Friday, November 28, 2014

Using leaves as coop bedding

Every fall I rake up the dried leaves and throw some in the runs for the chickens/guineas. They dig through them happily, finding bugs and tiny bits of grasses to eat. Sadly I can only get dry leaves once a year, but since they are absolutely free I never waste a chance to use them when I can. This year I decided to use them as bedding in the largest chicken coop I have. Technically it's the guinea coop, same idea though. 

This October I did my traditional fall clean out when I get rid of all the bedding from the last year. I use the deep litter method and it's been working great in this coop. The deep litter method requires quite a bit of bedding to start with, so all I did was fill the coop with dry leaves. I raked some up into bags to add in once the chickens broke up the leaves a bit. That's it! So far so good. I really like using leaves in the coop as well as the run. It's cheaper, easy & the chickens seem to love it. Read on for all the details....

leaves | chicken coop bedding

How to use dry leaves as coop bedding

  • Leaves must be completely dry before using. 
  • Leaves break down quickly and a lot more then wood shavings, hay or straw. So you'll need what looks to be "too much" to start with. 
  • Rake up any dry leaves you don't use and bag them up to add to the coop later. Otherwise you'll be waiting for a dry day and turning leaf piles to dry them out enough to use them. *pain in the butt* 
  • Leaves make a great start if you're using the deep litter method. 
  • If you decide to shred your leaves first, just run them over with the lawn mower then dump the bag full into the coop.
  • Every few days I scatter a handful of scratch, BOSS or other treats in the leaves to encourage the chickens to scratch and turn the leaves. 
    The pros:
    • Since leaves fall from the trees they are essentially a free bedding source.
    • Neighbors won't care if you take their extra leaves especially if you rake them up too. (You might even get someone to pay you for leaf raking and removal!)
    • Since leaves fall from the trees they are essentially a free bedding source.
    • Neighbors won't care if you take their extra leaves especially if you rake them up too. (You might even get someone to pay you for leaf raking and removal!)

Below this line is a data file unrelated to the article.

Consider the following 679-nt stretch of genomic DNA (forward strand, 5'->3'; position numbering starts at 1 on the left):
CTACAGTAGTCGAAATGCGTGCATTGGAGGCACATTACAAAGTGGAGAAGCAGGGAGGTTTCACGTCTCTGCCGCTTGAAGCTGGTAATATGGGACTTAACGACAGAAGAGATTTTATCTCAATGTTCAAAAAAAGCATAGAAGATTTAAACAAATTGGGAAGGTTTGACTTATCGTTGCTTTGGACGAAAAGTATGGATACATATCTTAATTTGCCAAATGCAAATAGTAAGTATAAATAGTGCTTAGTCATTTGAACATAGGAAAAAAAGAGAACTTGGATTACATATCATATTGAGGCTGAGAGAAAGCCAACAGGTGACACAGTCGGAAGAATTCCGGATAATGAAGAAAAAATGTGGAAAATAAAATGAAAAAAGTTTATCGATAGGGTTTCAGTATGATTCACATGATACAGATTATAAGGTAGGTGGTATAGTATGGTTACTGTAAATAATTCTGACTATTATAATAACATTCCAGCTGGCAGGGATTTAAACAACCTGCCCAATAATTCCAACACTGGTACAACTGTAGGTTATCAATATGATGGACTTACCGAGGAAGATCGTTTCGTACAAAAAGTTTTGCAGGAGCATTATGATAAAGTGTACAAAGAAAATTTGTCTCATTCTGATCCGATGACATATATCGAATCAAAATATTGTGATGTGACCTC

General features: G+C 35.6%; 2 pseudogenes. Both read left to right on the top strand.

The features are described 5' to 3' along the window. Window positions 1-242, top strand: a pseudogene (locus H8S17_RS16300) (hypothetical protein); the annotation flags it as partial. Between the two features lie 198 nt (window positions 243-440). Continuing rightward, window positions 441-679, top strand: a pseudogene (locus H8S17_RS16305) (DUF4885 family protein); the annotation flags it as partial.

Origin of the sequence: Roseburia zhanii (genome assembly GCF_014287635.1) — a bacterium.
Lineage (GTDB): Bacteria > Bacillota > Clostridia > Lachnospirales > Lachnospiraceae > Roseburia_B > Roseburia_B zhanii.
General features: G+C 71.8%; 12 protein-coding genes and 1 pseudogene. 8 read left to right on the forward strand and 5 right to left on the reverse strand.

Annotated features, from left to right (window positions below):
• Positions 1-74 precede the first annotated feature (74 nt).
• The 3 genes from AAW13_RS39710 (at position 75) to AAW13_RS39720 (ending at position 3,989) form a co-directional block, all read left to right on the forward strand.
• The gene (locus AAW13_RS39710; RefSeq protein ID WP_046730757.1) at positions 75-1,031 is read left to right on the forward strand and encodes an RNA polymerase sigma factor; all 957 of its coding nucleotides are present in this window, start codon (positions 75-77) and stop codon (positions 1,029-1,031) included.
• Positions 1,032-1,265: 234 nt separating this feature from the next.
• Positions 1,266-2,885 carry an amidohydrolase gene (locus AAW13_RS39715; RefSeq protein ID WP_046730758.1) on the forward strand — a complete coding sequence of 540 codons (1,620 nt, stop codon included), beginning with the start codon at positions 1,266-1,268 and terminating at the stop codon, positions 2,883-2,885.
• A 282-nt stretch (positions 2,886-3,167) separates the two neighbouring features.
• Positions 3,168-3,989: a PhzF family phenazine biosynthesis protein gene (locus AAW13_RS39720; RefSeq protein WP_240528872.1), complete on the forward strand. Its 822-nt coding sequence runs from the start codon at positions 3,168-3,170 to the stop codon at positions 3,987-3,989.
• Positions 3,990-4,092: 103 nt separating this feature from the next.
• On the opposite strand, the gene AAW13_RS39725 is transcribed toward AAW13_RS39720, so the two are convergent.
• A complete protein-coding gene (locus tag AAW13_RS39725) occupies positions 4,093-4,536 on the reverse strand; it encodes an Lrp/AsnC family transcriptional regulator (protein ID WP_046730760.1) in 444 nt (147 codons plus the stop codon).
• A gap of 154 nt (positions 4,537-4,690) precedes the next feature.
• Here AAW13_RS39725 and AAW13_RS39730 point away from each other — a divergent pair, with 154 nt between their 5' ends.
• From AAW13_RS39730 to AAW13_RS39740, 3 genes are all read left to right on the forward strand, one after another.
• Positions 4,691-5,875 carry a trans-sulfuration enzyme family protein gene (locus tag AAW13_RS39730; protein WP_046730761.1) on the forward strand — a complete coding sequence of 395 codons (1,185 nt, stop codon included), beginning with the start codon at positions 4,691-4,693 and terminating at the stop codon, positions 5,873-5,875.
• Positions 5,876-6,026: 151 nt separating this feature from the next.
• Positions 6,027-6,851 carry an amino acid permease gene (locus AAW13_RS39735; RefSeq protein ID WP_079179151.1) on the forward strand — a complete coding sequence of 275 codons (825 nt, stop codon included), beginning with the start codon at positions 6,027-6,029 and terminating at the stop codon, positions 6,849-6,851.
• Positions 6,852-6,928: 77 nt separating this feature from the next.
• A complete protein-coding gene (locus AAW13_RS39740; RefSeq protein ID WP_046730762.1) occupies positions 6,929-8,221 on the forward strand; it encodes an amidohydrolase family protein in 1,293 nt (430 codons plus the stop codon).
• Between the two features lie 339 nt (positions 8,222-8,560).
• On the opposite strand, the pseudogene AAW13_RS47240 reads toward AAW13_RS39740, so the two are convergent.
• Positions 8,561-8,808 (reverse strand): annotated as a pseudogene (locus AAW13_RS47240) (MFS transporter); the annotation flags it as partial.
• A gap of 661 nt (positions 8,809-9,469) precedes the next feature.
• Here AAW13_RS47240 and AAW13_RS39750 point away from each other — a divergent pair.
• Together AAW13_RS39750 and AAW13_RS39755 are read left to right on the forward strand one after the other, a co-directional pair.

• You can find free leaves already bagged up on sites like Freecycle
    • Leaves are a great money saver for large coops that takes several bags of shavings to fill.  
    • Dry leaves add the 'brown' to the chicken poop which is 'green'. Give them some time to mix it all together and you'll have excellent homemade compost!  
    • Adding new leaves is a great boredom buster. Add them on a rainy 'can't go outside to play' day and the chickens will have a grand old time scratching around in them.

    The cons: 
    • You only have 1 time of year to collect the leaves, and it has to be done on a dry day.  
    • Leaves tend to mat down when wet so it's very important to clean up any water bowl spills or rain leaks right away.
    • Since chickens have a hard time turning wet leaves over, they can get moldy.
    • Avoid using a lot of oak leaves. A few are ok, but oak leaves contain tannins that can harm you chickens if they happen to eat too many. They shouldn't be eating the leaves, but why take chances? 
    • Bagged leaves need stored in a covered area. If moisture gets in the bag they could start to rot and become useless for the chickens.  
    That's it. Leaves are an excellent replacement for wood shavings, hay and straw. They're free and they're already in your backyard! What more could you ask for?


    If you're into using alternatives to traditional coop bedding, check out what happened when I used Shredded newspaper as coop bedding.

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    1. I agree! I've been dumping dry leaves into the coops (I have two) since I cleaned them out in September. It's free, the chickens love the leaves, and my neighbors are happy to bag them up and deliver them. Win, win!

      1. That awesome! I bet your chickens love it!

        Thanks for stopping by!


    2. Great post, very informative and helpful. I love using leaves in my coop, garden and our wooded trails too. I prefer the oak leaves (we have 47 White Oak Trees) in the coop (and on the woods trails) since it takes them a long time to break down. I use my son's maple leaves for the garden beds because they do break down quickly and over the winter they break up and start to turn into wonderful soil by summer. I use more oak leaves in the vegetable garden on the pathways and edges to keep down the weeds. This is Permaculture gardening at its best....waste nothing! Donna from the Small House Homestead.